Director: Shane Meadows
Cast: Thomas Turgoose, Piotr Jagiello, Kate Dickie, Perry Benson, Elisa Lasowski
Watch Somers Town online in the UK: iTunes / Prime Video (Buy/Rent) / TalkTalk TV / Rakuten TV / Google Play / Sky Store
Funded by Eurostar. Three words you don’t expect to hear everyday – especially when it involves a film directed by Shane Meadows. But that, nonetheless, is the unlikely origins of this delightful, unassuming gem. It takes its name from the area of London that surrounds King’s Cross, the hub for the international train link that reaches from the UK to France. To publicise the high-speed route, Eurostar’s marketing agency came up with the idea of a short film, and approached Meadows to make it. It’s to their credit that they gave him free rein to turn it into a feature-length film – and to Meadows’ credit that the finished product turns out heartfelt and entirely organic.
Meadows has always been an expert at observation, and creating a space in which his cast can behave naturally. Even at just 75 minutes, this seemingly slight affair is packed full of tiny details observed up close in microscopic intimacy. Thomas Turgoose, whose remarkable turn in Meadows’ This Is England launched a career, is equally striking here as Tomo, a young boy who runs away from a lonely life in Nottingham hoping for something better. An encounter with some thugs later, he crosses paths with Marek (Piotr Jagiello), a Polish teen who likes photography and taking photographs of French waitress Maria (Elisa Lasowski).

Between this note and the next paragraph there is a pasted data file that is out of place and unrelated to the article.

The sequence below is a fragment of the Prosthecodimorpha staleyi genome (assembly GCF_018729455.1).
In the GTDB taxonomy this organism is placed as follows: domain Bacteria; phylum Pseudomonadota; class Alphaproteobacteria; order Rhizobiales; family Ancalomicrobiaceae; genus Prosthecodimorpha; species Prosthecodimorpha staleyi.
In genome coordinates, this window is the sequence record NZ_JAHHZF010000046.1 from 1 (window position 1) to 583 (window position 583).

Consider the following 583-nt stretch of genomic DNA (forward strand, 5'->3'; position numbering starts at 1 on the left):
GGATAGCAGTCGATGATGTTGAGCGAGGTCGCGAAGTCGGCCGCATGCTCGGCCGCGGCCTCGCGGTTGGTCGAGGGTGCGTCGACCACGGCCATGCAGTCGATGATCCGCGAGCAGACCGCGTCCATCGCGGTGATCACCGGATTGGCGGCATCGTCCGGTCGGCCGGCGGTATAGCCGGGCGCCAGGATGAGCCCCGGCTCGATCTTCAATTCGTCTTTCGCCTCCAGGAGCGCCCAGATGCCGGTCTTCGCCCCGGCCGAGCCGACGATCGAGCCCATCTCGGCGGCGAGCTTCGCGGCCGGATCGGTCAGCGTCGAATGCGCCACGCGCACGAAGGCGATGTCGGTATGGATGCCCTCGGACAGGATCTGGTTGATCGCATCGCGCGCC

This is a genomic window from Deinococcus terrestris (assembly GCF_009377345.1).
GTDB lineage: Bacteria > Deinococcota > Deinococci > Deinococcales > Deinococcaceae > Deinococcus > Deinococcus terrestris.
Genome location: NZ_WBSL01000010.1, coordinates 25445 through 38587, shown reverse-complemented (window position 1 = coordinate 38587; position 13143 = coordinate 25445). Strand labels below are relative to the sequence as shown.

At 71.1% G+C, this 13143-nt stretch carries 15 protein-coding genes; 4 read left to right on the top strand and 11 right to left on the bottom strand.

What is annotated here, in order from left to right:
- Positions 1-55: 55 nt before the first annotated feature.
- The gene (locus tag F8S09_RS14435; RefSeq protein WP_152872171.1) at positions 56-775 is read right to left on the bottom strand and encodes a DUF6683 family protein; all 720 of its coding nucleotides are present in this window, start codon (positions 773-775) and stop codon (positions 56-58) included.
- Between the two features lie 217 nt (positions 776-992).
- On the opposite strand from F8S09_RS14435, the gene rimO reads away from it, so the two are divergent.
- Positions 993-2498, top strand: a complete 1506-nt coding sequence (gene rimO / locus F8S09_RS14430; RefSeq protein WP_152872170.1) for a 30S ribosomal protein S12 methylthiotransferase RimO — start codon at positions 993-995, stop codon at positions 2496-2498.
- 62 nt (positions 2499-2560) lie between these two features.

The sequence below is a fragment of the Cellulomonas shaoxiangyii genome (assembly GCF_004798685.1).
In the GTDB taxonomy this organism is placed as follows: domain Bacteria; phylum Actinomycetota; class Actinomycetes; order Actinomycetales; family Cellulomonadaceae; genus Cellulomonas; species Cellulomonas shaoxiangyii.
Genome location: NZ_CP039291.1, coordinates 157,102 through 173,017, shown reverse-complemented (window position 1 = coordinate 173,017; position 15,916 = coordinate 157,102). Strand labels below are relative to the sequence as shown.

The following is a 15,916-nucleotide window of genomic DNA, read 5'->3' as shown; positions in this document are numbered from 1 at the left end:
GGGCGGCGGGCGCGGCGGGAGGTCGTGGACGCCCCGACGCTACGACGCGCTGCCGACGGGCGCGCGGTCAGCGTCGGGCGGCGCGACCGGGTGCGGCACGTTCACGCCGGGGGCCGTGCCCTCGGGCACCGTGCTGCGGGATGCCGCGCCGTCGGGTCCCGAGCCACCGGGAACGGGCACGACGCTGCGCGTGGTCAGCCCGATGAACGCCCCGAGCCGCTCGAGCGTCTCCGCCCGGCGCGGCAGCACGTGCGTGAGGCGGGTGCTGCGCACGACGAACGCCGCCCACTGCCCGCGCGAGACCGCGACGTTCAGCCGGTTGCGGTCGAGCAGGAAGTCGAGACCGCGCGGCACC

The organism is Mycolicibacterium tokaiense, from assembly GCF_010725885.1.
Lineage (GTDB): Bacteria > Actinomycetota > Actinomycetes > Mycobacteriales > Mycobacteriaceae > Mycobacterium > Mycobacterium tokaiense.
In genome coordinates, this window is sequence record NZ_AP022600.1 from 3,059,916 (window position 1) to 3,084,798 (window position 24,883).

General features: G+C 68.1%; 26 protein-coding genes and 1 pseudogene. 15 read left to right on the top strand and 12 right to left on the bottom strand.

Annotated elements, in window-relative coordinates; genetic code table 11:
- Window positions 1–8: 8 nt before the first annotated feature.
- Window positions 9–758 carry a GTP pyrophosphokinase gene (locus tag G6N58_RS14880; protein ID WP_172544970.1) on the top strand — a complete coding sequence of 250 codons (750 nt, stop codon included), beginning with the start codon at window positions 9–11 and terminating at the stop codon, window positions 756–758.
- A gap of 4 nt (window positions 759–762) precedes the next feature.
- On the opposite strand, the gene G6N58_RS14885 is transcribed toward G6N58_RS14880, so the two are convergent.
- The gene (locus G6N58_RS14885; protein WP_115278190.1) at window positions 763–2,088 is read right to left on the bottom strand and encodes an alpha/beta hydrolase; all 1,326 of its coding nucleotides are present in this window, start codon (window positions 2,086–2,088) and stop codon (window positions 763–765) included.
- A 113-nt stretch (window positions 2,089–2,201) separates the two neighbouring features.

The pair fall in with each other, and Meadows is content for the majority of his runtime to do the same, following them around London on miniature escapades – from finding a wheelchair to give Maria a ride home from work to helping a local wheeler-dealer with his get-rich-quick schemes. Paul Fraser’s script is the stuff anti-drama is made of, and the pair’s chemistry does much of the heavy-lifting in a movie that’s as light as a feather, content breezing along with a gentle sense of humour.
Underneath it, though, lingers a sadness and difficulty that has brought each boy so far, from Tomo’s home life, which he doesn’t like to discuss, to Marek’s father, a heavy-drinker who’s working on the Eurostar link. That slight grit is echoed by the monochrome cinematography, which balances mundane, unfussy realism with a deceptive beauty – a beauty that builds to a warmth that Eurostar’s PR team would be pleased with, but feels completely genuine and earned. A kind tale of international bonds, this is a gorgeous celebration of friendship as much as trains.